The patient must understand the risks of a procedure just as a driver must understand the risks before getting behind the wheel of a car. Why can't you sue a car manufacturer if you die in a car accident? Predominantly because you are an adult with the capacity to understand the risks of driving and you chose to drive anyway. The licensing process is an education process that both tries to make you a safe driver, while also properly informing you of the risks of driving. Each time you get in a car, there is implied consent that you are choosing the risk of driving. Even if you get into a car accident and are injured or killed, the manufacturer has no liability, as long as the car is well made, because as a competent adult you chose to put yourself at risk.

4

ALL MAJOR ADVERSE EFFECTS MUST BE DESCRIBED: In addition to understanding the risks of the procedure, you must inform the patient of what could happen if she does not choose therapy that you offer.
For example, a patient comes to the emergency department with appendicitis. He is informed of the risks of surgery, and refuses the procedure both verbally and in writing. The patient dies. What was done wrong here?

The patients must be informed both of the risk of the treatment as well as what will happen if they don't undergo the procedure. In this case the physician is liable in court because he never documented that he informed the patient of the possibility of appendiceal rupture and death if the patient did NOT have the procedure.

5

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CONSENT IS REQUIRED FOR EACH SPECIFIC PROCEDURE
If the patient signs. a consent form for an operation on her left knee, you cannot, in the operating room, decide to operate on her right knee and assume that you have consent. If a patient signs a consent for an appendectomy, but when you open her up you find colon cancer, you cannot just do the colectomy without first informing the patient of the addi­ tional procedure and obtaining her consent. There can be no presumption for consent for anything beyond what the patient specifically said she consented to. Either the patient has to sign consent in advance for the other procedures or she has to regain consciousness and have the additional procedure explained to her.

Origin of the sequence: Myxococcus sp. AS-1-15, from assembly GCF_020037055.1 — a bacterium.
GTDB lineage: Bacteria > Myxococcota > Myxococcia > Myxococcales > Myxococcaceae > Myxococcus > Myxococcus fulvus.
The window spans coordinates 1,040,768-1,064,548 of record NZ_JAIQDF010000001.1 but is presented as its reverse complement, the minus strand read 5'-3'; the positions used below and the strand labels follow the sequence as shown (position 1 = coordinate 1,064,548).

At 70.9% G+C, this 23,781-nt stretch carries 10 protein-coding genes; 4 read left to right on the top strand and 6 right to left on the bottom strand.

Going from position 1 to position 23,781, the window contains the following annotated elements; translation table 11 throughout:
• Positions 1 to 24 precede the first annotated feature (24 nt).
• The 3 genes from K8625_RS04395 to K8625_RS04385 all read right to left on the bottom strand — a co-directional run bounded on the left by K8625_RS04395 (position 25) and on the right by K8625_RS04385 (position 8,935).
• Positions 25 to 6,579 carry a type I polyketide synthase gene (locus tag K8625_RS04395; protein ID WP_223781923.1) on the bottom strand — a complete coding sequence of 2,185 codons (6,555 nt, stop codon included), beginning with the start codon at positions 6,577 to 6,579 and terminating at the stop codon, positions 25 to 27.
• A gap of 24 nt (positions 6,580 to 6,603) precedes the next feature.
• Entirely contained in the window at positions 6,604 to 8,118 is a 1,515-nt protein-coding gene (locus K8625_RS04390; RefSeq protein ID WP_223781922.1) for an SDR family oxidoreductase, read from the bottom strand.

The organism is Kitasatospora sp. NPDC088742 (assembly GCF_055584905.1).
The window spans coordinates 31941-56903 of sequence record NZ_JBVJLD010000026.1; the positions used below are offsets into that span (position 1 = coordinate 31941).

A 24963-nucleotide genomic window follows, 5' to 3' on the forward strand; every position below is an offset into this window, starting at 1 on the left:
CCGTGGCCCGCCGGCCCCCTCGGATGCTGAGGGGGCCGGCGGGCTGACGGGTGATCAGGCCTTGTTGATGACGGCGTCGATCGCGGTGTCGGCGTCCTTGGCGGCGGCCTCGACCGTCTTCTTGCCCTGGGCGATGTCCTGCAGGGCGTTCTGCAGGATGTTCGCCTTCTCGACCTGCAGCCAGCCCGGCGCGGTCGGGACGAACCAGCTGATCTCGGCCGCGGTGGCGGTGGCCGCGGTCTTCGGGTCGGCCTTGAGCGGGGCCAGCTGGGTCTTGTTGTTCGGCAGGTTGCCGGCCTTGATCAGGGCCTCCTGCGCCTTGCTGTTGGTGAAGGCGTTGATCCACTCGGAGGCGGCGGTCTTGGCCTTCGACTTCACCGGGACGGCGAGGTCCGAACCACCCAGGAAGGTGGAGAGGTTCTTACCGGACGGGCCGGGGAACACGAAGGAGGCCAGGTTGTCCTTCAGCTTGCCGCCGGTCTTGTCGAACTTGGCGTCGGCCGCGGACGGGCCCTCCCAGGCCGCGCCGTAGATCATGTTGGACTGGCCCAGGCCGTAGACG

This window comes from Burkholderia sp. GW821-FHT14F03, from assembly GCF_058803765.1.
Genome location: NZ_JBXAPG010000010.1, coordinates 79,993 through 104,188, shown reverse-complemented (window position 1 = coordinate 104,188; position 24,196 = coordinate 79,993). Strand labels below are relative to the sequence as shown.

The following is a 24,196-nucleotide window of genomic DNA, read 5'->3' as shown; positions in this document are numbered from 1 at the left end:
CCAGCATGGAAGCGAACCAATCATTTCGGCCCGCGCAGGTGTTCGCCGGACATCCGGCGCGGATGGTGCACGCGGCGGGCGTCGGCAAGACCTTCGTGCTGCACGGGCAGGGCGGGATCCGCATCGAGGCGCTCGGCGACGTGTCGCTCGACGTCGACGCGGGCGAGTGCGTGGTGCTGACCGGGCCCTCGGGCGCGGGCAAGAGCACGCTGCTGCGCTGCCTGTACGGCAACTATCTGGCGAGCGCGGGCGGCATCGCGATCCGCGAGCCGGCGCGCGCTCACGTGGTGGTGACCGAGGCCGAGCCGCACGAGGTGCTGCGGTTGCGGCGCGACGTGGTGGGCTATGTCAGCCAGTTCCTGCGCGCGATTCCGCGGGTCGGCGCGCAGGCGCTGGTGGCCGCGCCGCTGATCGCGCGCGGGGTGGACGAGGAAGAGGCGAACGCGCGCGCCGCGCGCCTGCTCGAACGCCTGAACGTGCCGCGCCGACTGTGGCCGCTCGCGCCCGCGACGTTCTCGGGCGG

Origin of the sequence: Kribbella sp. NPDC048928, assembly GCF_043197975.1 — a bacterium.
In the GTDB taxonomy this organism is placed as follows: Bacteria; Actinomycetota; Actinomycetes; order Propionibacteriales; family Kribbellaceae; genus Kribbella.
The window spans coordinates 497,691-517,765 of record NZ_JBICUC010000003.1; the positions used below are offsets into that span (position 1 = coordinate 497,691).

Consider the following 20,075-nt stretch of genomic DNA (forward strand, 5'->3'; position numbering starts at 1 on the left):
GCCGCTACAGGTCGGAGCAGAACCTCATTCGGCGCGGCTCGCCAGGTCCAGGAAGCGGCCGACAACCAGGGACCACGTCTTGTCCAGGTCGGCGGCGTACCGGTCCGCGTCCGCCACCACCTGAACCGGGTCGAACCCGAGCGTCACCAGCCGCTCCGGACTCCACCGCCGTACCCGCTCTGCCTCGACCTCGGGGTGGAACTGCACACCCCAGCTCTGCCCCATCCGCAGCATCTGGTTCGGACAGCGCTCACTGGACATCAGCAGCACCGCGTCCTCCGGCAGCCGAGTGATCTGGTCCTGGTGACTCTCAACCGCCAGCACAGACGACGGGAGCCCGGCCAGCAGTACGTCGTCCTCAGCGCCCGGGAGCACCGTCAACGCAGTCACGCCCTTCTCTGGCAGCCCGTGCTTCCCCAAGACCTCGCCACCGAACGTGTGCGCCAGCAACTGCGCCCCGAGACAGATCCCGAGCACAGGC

6

BENEFICENCE IS NOT SUFFICIENT TO ELIMINATE THE NEED FOR CONSENT
Trying to be sincere and to do good is very important and takes primacy; however, the patient's right to control what happens with his own body is more important.
For example, a 40-year-old man is undergoing a nasal polypectomy. In the operat­ ing room you see a lesion on the nasal turbinate that the frozen section determines to be a cancer. You have found the cancer early but will need to resect the nasal turbinate to cure it. What should you do?

You cannot remove the cancerous lesion without the patient's approval. This is true even if the physician is sincere, talented, accurate, and helpful. This is true even if the procedure will save the patient's life, unless the ilnl ess is an emergency in an unconscious patient. Beneficence does not eliminate the need for informed consent. If you live in a very messy apartment your neighbor cannot break into your apartment to clean it even if he doesn't steal anything. You must consent to the cleaning. His good intentions are not as important as your right to do what you want with your own property.

7

DECISIONS MADE WHEN COMPETENT ARE VALID WHEN CAPACITY IS LOST
We must respect the last known wishes of a patient if she loses the capacity to communicate and state those wishes. Although it is preferable to have the patient's last known wishes documented in writing, following verbally expressed wishes is perfectly valid. Oral consent is valid for any level of procedure if the oral consent can be proven. The basis for validity of oral or written consent is not whether the procedure is large or small. In other words, it is not the case that oral consent is valid for a sigmoidoscopy but a brain biopsy requires writ­ ten consent. A patient can give oral consent for a heart transplant if the patient is unable to write. The only difficulty is that if challenged, orally expressed wishes for treatment are more difficult to prove than written ones.
For example, a 42-year-old man with leukemia repeatedly refuses chemotherapy. He loses consciousness and his mother tells you to give the chemotherapy. What should you tell her?